Fanfare of Feathers – Peacock

How can you be an artist who creates birds without including a Peacock?

They are so regal, colourful and arrogant, you just can’t over look them. That said, the sad and soggy photographs I took of my subject whilst on holiday in Cornwall were not my finest!  A great deal of artistic licence was going to be called for to regain his finery.

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Even on such a wet day, the fabulous colours in his plumage are visible, it was a starting point if nothing else.

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I decided to focus on a ‘head shot’, concentrating on the feathers, colours and textures around his face and crest.  I had very few suitable blues in my stash so had to go shopping for just the right pieces (hooray!).  I worked out from my outline sketch how many colours ! would need to create the different textures and light and shade.

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Once again the Oliver Twist threads were ideal, their gradual colour changes were perfect and the two packs covered most of the colours I needed.

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Below shows the Peacock pieced ready for stitching.

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Before starting stitching I add details to follow with a heat removable pen.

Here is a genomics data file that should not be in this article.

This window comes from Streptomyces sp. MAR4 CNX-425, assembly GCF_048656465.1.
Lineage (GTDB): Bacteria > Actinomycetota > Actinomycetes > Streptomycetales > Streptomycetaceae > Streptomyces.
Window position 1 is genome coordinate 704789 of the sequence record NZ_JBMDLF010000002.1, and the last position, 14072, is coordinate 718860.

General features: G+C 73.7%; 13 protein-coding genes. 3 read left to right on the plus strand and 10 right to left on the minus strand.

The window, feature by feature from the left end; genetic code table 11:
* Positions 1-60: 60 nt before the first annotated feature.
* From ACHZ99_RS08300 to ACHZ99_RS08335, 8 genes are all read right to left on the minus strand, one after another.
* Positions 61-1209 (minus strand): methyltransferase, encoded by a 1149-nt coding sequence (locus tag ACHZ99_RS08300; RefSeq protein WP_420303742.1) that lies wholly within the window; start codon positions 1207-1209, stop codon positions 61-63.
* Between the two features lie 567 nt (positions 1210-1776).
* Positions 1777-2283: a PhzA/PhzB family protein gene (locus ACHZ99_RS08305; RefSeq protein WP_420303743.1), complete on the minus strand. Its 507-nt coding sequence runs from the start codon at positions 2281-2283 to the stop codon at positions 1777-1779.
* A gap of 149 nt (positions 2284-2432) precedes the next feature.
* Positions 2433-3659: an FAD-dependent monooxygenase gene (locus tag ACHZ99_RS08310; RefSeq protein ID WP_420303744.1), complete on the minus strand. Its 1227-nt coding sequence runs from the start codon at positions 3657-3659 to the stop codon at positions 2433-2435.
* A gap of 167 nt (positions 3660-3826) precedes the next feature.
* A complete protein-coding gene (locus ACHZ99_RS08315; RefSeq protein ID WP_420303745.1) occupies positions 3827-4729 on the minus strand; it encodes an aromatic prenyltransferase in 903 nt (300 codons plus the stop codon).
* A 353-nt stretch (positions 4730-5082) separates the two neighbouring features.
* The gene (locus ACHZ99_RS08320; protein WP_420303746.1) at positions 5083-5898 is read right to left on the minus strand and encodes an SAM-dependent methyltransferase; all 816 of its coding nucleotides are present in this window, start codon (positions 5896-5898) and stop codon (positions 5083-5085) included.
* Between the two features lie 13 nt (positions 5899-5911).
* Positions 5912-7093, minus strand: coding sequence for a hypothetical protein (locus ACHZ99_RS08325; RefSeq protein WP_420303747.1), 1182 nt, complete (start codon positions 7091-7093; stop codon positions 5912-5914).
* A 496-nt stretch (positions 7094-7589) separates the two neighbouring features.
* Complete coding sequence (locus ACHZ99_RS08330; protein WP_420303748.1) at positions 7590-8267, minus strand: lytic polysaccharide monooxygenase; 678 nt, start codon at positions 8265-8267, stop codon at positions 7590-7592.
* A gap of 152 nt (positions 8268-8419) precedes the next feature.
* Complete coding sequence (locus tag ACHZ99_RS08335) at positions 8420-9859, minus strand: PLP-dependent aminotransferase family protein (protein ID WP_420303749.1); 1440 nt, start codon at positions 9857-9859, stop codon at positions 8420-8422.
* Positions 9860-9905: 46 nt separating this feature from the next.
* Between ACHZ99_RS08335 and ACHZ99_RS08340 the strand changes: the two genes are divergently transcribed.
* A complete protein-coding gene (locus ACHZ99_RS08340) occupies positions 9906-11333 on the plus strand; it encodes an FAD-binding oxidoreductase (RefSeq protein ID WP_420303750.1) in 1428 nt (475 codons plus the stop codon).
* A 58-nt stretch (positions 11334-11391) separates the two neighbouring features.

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The Peacocks head has an unusual texture which called for quite a different stitch pattern.  Areas around the eye have an almost turkey like appearance.

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The stitch pattern used can be seen more clearly from the back.

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The feather shafts of the crest were created using a King Tut thread which had a colour change from grey to pale brown.

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The picture below shows the background fabric being quilted with similar thread colour, following the pattern of the fabric to avoid it becoming too dominant.

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The finished piece, I feel he has regained some of his royal presence and arrogance!

A limited edition Giclee print of ‘Fanfare of Feathers’ is available from my Website shop , please click here to view.

AK010 Feathered Fanfare

 

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4 thoughts on “Fanfare of Feathers – Peacock

  1. Definitely regal and arrogant! 🙂 Such beautiful work – how long does it take you to complete something like this and your other bird creations? Love the effect you achieved around the eye with that stitching!

  2. Thanks so much, he really does have attitude, he seemed to be looking down his nose at me for most of the project. It took about 65 hours from sketching the original picture, through choosing fabrics etc etc to stitching onto mount board ready for framing. Some take longer, like the Night Hunter piece and others come more quickly for example Rush Hour – it just worked and feel into place easily. Glad some do that because most don’t! Good to have a challenge…

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